Lemongrass and lime chicken skewers

2 tbspns of soy sauce
1 lemongrass stem finely chopped
grated zest and juice of one lemon
1 garlic clove crushed
2 tbpns fresh coriander chopped
600g chicken breast chopped into chunks
Three peppers chopped into chunks

To serve:
Wild rice
Lime wedges

Mix together soy sauce, lemon grass, lemon juice and zest, garlic and coriander, and marinade chicken in sauce for twenty minutes. Skewer chicken and pepper chunks onto skewers and grill for 8-10 minutes, turning often to ensure cooking evenly. Meanwhile boil leftover marinade for several minutes to ensure no bacteria left, and use as a sauce or dressing. Serve with cooked wild rice, salad and lime wedges. Easy peasy, and the leftover chicken goes great with salad the next day!

Thursday, 21 August 2014

Watermelon - Could it be the next coconut water?

It’s finally the season for watermelon, so instead of three or four pounds for a slice or a small pot every other time of year, you can now pick up a large whole watermelon for one or two pounds, and why wouldn’t you? The health benefits are endless. In our usual format, we’re going to look at the advantages to eating watermelon, and then add in some recipes.

1. Healthy Heart - Watermelon contains citrulline which boosts arginine levels in the blood, aids relaxation of the blood vessels, decreasing blood pressure and reducing the risk of strokes and heart attacks. So if high blood pressure is a problem, try some melon!

2. Helps fight infection and aid eyesight - watermelon is rich in beta-carotene with just two cups of watermelon supplying a quarter of our daily needs. Beta carotene plays a vital role in fighting infection and maintaining good eye health.

3. Accelerating healing process - Citrulline found in watermelon is an amino acid thats promotes cell division and wound healing.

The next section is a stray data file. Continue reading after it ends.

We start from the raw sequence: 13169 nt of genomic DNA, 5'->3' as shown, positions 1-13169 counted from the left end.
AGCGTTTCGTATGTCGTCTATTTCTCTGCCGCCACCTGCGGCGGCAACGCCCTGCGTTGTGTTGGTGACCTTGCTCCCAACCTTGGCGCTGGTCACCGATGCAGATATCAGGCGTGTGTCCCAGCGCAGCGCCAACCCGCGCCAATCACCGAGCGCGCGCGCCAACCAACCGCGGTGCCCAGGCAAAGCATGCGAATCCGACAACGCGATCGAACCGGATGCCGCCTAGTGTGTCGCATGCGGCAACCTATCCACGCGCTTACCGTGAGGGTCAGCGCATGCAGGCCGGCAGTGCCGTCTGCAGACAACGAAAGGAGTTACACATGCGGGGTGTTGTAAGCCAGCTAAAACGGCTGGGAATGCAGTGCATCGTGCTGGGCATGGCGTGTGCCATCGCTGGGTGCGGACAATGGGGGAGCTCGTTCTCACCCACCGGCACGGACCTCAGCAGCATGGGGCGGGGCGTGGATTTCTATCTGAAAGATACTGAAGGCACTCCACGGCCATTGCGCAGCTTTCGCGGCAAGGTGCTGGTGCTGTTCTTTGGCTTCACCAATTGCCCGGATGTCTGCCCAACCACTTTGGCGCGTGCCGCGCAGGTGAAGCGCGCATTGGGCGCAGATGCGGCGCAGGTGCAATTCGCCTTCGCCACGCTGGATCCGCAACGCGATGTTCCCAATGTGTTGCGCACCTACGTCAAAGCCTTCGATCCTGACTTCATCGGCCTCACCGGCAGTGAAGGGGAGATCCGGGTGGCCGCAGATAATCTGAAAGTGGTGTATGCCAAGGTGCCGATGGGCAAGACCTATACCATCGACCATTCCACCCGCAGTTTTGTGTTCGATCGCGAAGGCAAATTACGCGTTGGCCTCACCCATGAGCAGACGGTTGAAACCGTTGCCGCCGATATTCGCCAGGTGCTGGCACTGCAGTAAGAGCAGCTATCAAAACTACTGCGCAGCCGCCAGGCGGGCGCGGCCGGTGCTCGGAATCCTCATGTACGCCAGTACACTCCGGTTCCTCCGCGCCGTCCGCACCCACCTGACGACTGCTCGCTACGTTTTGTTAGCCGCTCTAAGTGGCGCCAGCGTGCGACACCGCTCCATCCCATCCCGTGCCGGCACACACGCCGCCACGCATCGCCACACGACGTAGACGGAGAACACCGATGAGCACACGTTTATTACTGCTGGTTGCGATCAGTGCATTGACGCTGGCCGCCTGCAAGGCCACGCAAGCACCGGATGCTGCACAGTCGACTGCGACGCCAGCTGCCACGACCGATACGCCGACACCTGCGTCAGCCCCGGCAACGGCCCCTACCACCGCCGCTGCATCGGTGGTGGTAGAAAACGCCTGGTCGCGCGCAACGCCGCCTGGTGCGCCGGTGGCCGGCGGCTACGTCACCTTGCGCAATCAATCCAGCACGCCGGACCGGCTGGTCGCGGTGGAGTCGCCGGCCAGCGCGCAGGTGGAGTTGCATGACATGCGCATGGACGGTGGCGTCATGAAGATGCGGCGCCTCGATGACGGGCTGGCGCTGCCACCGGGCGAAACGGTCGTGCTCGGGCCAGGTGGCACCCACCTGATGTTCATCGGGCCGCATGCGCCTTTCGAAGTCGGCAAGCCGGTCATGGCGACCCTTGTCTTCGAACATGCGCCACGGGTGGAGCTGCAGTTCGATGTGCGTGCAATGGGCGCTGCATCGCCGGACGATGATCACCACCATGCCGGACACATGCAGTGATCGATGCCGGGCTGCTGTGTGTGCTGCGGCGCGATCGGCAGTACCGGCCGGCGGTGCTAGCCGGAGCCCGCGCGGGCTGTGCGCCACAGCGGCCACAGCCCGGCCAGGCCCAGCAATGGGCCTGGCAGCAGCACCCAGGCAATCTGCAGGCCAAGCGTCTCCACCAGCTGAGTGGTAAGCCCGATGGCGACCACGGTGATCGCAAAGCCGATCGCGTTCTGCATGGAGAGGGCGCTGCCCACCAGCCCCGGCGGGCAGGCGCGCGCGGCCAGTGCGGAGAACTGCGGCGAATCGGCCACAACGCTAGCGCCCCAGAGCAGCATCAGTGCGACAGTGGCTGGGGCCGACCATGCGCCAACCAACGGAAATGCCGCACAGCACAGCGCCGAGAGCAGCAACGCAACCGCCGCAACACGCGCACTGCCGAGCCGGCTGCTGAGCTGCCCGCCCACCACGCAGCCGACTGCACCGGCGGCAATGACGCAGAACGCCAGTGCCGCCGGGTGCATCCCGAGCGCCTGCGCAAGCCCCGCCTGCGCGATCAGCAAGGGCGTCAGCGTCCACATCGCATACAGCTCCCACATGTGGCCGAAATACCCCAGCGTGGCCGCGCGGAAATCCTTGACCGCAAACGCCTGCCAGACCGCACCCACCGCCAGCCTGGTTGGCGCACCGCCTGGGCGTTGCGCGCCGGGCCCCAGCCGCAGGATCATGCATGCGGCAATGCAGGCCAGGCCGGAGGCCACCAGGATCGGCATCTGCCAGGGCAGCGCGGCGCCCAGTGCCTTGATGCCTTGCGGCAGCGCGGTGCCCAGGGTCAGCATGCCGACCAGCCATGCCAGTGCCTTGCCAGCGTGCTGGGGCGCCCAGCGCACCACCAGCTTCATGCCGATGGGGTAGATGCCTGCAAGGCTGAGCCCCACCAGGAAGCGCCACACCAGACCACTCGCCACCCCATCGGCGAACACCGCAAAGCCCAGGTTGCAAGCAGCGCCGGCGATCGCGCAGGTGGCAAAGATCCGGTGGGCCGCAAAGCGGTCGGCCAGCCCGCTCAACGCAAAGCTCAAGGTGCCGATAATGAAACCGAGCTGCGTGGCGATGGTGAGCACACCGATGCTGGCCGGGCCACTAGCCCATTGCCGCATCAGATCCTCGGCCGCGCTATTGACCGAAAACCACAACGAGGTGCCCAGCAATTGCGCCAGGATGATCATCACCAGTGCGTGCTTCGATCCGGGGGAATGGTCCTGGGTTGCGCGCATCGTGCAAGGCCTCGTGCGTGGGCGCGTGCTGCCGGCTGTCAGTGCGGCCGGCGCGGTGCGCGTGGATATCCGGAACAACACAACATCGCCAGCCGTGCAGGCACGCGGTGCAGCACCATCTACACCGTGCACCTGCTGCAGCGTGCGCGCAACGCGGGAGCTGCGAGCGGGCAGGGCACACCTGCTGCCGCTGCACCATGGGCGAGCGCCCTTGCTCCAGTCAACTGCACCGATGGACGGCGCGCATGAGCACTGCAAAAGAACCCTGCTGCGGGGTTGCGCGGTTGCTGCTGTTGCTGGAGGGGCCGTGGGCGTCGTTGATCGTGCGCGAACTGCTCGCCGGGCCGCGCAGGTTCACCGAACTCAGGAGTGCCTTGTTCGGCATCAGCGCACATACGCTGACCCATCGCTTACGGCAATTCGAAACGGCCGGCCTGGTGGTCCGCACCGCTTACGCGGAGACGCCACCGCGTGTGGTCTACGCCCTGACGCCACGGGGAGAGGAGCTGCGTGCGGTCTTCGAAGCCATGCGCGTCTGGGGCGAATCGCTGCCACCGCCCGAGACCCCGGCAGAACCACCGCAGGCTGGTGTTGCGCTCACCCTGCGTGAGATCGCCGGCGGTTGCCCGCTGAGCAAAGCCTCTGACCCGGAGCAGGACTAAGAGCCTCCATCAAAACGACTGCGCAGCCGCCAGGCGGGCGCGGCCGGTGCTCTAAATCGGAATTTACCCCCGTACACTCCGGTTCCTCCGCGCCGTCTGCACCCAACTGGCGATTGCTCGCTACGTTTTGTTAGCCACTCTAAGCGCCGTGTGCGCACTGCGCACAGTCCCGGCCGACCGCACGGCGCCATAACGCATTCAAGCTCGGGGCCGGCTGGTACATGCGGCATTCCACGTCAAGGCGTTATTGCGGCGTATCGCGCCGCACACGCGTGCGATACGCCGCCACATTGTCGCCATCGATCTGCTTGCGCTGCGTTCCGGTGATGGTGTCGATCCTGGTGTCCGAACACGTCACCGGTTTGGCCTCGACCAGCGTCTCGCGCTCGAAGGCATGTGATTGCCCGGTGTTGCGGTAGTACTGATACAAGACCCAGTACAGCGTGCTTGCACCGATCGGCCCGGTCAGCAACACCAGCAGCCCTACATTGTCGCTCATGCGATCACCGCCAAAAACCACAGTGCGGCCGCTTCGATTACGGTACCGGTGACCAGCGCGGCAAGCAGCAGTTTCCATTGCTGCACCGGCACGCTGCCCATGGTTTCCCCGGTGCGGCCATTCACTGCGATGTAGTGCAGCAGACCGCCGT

4. Great if you're dieting - In two cups of watermelon there are only 96kcal, it’s high in fibre and with it’s high liquid content, it will curb your cravings for longer.

5. Improves Male Fertility - So citrulline, in addition to being wonderful for everything else, is also converted into arginine in the body which has been shown to boost sperm count and motility

6. Boosts energy levels - Watermelon’s high water, vitamin and mineral content make it great mid afternoon boost to your energy levels.

7. Anti-ageing properties  - Rich in lycopene, vitamin A and vitamin C, watermelon is great for healthy hair, skin and nails, maintaining their strength and integrity helping you to look young.

Recipe Time!

Watermelon Mint Lemonade - a delicious and very cool looking drink to serve in the summer heat. Add a little vodka for a great cocktail! Serve in jars for a country-outdoor style

2 ½ pounds of watermelon flesh, de-seeded, chopped into chunks
¼ cucumber skinned and cut into chunks
1 cup of fresh lemon juice
¼ cup of mint leave
Rum or vodka to serve, optional

1. Put all the ingredients into a blender and blend until smooth
2. Strain through a sieve to serve, decorate with mint and lemon slices and enjoy!

Watermelon and herb salad with grilled halloumi - absolutely delicious, really healthy and easy to make

2 cups of watermelon flesh, de-seeded and chopped
1 small bunch of coriander
1 small bunch of mint
240g halloumi cut into eight slices
zest and juice of one lemon
4 tbsp olive oil

1. Heat a griddle pan and fry the halloumi slices on each side for 30 seconds. Leave to cool.
2. Pop the melon, coriander and mint in a bowl, adding the halloumi once cooled.

3. Mix together the lemon juice and olive oil, season to taste and add to the salad. Serve with Italian bread such as ciabatta.

Monday, 11 August 2014

Beetroot - could it prove to be the boost to your workout and brain you want?